- There likely was no perfect choice.
- Downtown Anniston, particularly west of Noble Street, needs landmark projects to jump-start development in that part of the city.
- For myriad reasons, not everyone is going to like the GSA’s choice — ranging from personal concerns, apprehension over how it will affect local businesses, or unease over the preservation of historic locations. All are valid concerns.
At the least, the GSA’s decision to put the new courthouse on a block bounded by 10th and 11th streets and Moore and Gurnee avenues brings closure to a lengthy and complicated selection process more than five years in the making.
Now, Anniston leaders can get on with the long-range vision of remaking a sizeable portion of the city’s downtown corridor. The site of the new federal courthouse no longer is a frustrating variable left dangling in the air.
It isn’t improper to envision a downtown that features several noteworthy changes. Barring unforeseen bumps in the road, Annistonians can look forward to the day when the renovated Watermark Tower at 10th and Noble streets is home to multiple tenants, including the Anniston Water Works and Sewer Board; when the former Chalk Line site is redeveloped; and when the new federal courthouse transforms an entire city block.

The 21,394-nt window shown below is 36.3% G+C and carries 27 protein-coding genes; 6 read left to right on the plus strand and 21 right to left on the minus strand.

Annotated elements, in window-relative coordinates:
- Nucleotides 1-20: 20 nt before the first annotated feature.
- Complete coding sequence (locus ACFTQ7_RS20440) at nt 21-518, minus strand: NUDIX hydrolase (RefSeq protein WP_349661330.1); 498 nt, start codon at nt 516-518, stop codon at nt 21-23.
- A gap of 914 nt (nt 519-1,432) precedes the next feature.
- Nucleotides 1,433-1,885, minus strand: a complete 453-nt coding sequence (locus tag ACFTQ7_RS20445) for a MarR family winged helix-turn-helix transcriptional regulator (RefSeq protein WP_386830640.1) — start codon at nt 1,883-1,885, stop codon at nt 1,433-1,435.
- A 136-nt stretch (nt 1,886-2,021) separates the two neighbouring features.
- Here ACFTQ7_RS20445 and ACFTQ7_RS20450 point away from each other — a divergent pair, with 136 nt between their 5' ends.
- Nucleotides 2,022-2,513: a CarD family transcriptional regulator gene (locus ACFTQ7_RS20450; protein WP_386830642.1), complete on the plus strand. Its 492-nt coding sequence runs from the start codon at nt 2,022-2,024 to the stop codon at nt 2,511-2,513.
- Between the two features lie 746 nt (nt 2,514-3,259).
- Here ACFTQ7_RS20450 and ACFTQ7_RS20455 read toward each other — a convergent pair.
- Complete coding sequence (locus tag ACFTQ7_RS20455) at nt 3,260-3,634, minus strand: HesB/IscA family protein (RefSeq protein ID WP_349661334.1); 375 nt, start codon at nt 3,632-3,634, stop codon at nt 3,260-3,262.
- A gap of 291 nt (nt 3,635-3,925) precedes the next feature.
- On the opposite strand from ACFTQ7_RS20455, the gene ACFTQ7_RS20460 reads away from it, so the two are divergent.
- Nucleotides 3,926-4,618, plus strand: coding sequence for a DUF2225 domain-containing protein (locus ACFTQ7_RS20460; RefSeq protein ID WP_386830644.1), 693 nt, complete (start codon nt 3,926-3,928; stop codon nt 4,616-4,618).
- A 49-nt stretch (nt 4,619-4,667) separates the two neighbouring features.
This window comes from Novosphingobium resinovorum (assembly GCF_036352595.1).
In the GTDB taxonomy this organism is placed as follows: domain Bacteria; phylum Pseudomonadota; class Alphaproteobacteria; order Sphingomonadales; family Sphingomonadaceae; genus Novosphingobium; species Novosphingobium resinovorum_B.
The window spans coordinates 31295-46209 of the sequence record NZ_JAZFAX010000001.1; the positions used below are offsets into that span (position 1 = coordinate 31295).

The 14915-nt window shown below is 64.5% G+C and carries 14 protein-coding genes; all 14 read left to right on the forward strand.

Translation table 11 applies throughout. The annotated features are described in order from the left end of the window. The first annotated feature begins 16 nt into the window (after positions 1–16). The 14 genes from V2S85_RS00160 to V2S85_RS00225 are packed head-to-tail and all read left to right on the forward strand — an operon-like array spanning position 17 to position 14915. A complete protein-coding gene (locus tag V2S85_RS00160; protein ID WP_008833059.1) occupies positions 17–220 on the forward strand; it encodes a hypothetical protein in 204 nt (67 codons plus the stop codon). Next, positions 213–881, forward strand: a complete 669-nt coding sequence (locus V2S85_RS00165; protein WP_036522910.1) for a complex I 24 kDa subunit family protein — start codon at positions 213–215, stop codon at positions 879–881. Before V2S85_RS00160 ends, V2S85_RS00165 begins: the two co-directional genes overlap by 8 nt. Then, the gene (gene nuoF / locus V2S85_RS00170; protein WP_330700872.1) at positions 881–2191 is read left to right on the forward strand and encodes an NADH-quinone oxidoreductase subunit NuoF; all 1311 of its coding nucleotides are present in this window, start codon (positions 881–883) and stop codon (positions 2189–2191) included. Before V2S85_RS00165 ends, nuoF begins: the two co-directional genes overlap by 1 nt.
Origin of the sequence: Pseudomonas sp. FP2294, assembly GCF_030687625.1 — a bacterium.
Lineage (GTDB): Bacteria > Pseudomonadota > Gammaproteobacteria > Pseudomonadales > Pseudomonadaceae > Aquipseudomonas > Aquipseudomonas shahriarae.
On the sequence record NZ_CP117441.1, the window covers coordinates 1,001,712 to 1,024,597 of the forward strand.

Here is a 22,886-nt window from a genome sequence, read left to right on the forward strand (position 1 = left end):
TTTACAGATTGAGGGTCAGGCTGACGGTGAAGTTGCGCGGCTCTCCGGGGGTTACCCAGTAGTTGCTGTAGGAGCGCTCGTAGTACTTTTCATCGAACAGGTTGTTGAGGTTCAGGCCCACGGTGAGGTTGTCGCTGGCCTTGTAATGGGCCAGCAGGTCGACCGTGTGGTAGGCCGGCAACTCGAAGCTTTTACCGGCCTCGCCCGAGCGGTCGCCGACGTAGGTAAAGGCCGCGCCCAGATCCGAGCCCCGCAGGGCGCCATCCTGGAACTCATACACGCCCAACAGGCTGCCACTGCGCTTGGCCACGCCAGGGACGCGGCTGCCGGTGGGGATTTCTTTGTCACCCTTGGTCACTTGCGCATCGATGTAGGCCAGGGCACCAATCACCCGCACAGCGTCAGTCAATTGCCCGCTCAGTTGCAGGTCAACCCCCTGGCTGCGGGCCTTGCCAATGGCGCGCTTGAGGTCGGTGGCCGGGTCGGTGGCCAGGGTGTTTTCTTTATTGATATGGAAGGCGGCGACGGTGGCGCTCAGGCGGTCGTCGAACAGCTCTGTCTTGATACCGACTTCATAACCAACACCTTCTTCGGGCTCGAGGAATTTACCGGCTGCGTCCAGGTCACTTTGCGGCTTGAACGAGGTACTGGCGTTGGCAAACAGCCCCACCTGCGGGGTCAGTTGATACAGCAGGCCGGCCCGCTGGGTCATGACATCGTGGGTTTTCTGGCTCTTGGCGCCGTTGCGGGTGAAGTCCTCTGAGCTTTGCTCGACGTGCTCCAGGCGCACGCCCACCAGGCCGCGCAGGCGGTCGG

Likewise, it isn’t foolish to agree with those who believe the courthouse can become a magnet that attracts businesses to adjacent locations. Quality can attract quality.
Nevertheless, count this editorial board among those who aren’t sold on every aspect of the GSA’s decision.
Call this Spirit of Anniston trepidation group: Betsy Bean, Spirit’s director, is right to have concerns over the project’s effect on the historic character of Anniston’s downtown.
Say what you will about the city’s central core; it needs improvements, for sure. But several downtown locations related to the civil rights era, including the Freedom Riders bus stop on Gurnee Avenue — which isn’t on the block the government will buy — are irreplaceable parts of Anniston’s past. Those spots should be preserved as part of this state’s history.
It will be a strong mark against the planners of this block-sized federal project if they do not work with Spirit and other leaders to protect and preserve downtown’s historic locations and character. In fact, Bean should be encouraged to move forward with her ideas to market the city’s civil-rights locations.
Anniston stands to gain from the opening of the Eastern Parkway and the restoration of the Watermark Tower. Adding the construction of a new federal courthouse to that list of improvements doesn’t seem like a mistake.